A lot of thoughts have been shared lately in the wireless telecommunication industry about multiple-input/multiple-output (MIMO) systems of massive scale (referred to as massive MIMO systems). The principle behind massive MIMO system is that when you reach a critical number of antennas (around 60), the system’s energy and spectral efficiency increase significantly. For details about the theoretical principles behind massive MIMO systems, see Nutaq’s six-part blog series:
1. Massive MIMO – Part 1. Introduction: From theory to implementation
2. Massive MIMO – Part 2: A few lessons learned from asymptotic information theoretic analysis
3. Massive MIMO – Part 3: Capacity, coherence time and hardware capability
4. Massive MIMO – Part 4: Massive MIMO and small cells, the next generation network
5. Massive MIMO – Part 5: The need for practical prototyping and implementation
6. Massive MIMO – Part 6: Estimation and capacity limits due to transceiver impairments
Systems containing around 100 transceivers achieve significant gains in efficiency. As energy and spectral efficiency are top priorities in the development of next-generation wireless networks, the research community is looking to develop this technology. The hardware industry now needs to be able to provide systems that enable its physical implementation.
This blog post describes some of the hardware challenges behind massive MIMO systems and explains how Nutaq is responding to them.
The development of future wireless technologies faces several challenges, one of which is a very efficient, low-latency, high-throughput data interface between the central processing unit and the multiple transceivers. To achieve such a scale in a MIMO system, one must raise the frequency to very high values in order to reduce the size of the antennas. To increase the data throughput over the RF link, a wide bandwidth is also necessary. The frequency coverage is defined by the RF front-end. This challenge will be addressed by designing front-ends with the required band pass frequency coverage. However, a wide bandwidth coverage implies a very high data throughput within the system, thus representing a second challenge to be addressed. The following section will explain more thoroughly this issue as well as how Nutaq addresses it.
Rapid data throughput
A challenging issue within a massive MIMO system is that the data must be accessible by every processing unit in order to compute inverse matrices and other such algorithmic functions. If the system is equipped with a central processing unit, then all the data must be routed to it. If the configuration involves distributed processing, every processor must have access to all of the data all of the time, which involves the same requirements for data throughput as for the central processor.
To understand the throughput required, let’s calculate what would be the minimal data throughput to a central processing node for a 100×100 MIMO system with a 28 MHz bandwidth using a standard LTE sampling clock speed of 30.72 MHz and 12-bit samples.
The calculations are as follows: for a coverage of 28 MHz, a sampling rate of 2×30.72 MHz, 61.44 MSPS is required according to the Nyquist theorem (when based on an LTE standard clock of 30.72 MHz). Each sample has 12 bits, therefore the data rate for one radio is 737.28 Mbits/s. Multiplying this by 100 to cover all the radios, we see that the throughput to the central processor is 73.7 Gbps when only covering a bandwidth of 28 MHz. A 100 MHz bandwidth target would require at least 320 Gbps of throughput.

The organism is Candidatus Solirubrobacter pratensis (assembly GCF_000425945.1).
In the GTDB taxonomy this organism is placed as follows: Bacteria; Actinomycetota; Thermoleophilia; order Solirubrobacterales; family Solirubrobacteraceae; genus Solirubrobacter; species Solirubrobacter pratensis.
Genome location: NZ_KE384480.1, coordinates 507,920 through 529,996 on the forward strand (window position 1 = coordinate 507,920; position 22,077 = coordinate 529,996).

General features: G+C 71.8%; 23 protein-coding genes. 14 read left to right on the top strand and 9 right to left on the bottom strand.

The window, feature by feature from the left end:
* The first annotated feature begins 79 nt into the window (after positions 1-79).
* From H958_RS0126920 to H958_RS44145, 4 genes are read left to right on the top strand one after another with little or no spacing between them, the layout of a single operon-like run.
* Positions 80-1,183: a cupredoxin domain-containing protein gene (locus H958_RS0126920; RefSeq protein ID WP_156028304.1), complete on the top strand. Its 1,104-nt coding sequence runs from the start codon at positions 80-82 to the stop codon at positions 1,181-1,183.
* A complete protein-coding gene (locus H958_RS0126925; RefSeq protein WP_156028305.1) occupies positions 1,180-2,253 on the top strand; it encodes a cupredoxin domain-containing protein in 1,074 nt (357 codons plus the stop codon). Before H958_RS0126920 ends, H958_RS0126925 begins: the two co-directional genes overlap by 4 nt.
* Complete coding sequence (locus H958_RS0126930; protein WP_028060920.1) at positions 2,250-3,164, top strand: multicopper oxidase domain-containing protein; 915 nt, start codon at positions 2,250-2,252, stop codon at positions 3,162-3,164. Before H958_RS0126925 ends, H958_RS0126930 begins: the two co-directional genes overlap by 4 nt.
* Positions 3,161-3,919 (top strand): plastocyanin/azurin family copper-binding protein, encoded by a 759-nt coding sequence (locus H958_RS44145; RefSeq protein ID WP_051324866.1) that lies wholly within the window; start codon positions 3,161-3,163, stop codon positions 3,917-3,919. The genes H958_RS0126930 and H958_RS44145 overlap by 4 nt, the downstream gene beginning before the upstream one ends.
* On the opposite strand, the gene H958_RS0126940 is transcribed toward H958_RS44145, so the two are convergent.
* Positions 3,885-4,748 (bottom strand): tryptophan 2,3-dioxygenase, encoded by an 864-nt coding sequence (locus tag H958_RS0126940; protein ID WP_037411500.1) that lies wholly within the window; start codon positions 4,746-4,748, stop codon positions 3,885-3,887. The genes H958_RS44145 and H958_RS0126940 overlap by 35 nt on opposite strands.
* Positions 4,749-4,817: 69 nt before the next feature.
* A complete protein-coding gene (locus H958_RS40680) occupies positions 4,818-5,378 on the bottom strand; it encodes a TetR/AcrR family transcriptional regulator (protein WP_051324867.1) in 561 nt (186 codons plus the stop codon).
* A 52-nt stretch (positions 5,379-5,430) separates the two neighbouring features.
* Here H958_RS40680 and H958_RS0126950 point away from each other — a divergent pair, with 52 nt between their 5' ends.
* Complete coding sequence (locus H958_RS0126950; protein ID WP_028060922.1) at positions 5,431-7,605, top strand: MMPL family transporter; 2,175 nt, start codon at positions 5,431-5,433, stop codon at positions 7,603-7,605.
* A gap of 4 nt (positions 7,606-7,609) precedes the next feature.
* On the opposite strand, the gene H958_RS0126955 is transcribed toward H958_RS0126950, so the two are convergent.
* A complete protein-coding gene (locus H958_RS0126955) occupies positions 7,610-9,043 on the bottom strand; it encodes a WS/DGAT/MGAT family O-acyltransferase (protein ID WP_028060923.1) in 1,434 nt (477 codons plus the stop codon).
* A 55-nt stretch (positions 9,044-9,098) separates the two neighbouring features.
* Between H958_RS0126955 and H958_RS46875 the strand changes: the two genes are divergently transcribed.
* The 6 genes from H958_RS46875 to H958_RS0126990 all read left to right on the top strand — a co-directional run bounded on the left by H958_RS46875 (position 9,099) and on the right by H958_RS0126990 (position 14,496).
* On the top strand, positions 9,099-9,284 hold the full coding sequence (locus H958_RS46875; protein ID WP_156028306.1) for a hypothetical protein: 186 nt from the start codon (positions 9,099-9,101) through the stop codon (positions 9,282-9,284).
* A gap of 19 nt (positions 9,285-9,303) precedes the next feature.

Most telecommunication systems are based on FPGAs. With the exception of the Virtex-7, Xilinx’s FPGAs only support PCIe Gen 1. Nutaq’s RTDEx IP core provides support for PCIe gen 1 4x on the Virtex-6 based Perseus AMC. This interface allows a tested sustained throughput of around 6 Gbps. If we built a system using a serial architecture like the one shown below, a bottleneck would appear.
Using Nutaq’s PicoSDR, with PCIe support and 4 transceivers, we see in Figure 1 that even with only 16 radio channels covering a 20-MHz bandwidth, a bottleneck arises because the required 7.7 Gbps throughput isn’t met by the PCIe interface implemented by the Virtex-6 FPGA. You can imagine what happens with 100 channels covering a 100MHz bandwidth!
Figure 1. Arrangement of PicoSDRs to cover 16×16
One possible solution is to parallelize the data routing. In other words, one could either aim for a mesh architecture between the distributed processing nodes or have multiple links routing data from subgroups of radios within the system to the processing unit in parallel. Figure 2 shows such a solution for the 16×16 system studied in the previous section.
Figure 2. Parallelizing the data links
Parallelizing the data links requires you to change the interface from PCIe to another, more adapted, interface. In the case of Nutaq’s hardware, Aurora is used through miniSAS disk connectors, allowing up to 7x 16 Gbps per each subgroup of 4 radio channels. The miniSAS disk connectors are on a Rear Transition Module (RTM) and installed in an MTCA.4 chassis. To raise the number of channels, Nutaq creates subgroups of radio channels resembling the one in Figure 2.
Figure 3. Many subgroups for a 96×96 system
The following table compares the requirements to meet a 28 MHz bandwidth coverage against a system based on Figure 3.
|Link||28 MHz req.||Proposed system|
|Blue link necessary throughput||2950 Mbps||16000 Mbps|
|Red link necessary throughput||14745 Mbps||16000 Mbps|
|Full central perseus input throughput||73728 Mbps||112000 Mbps|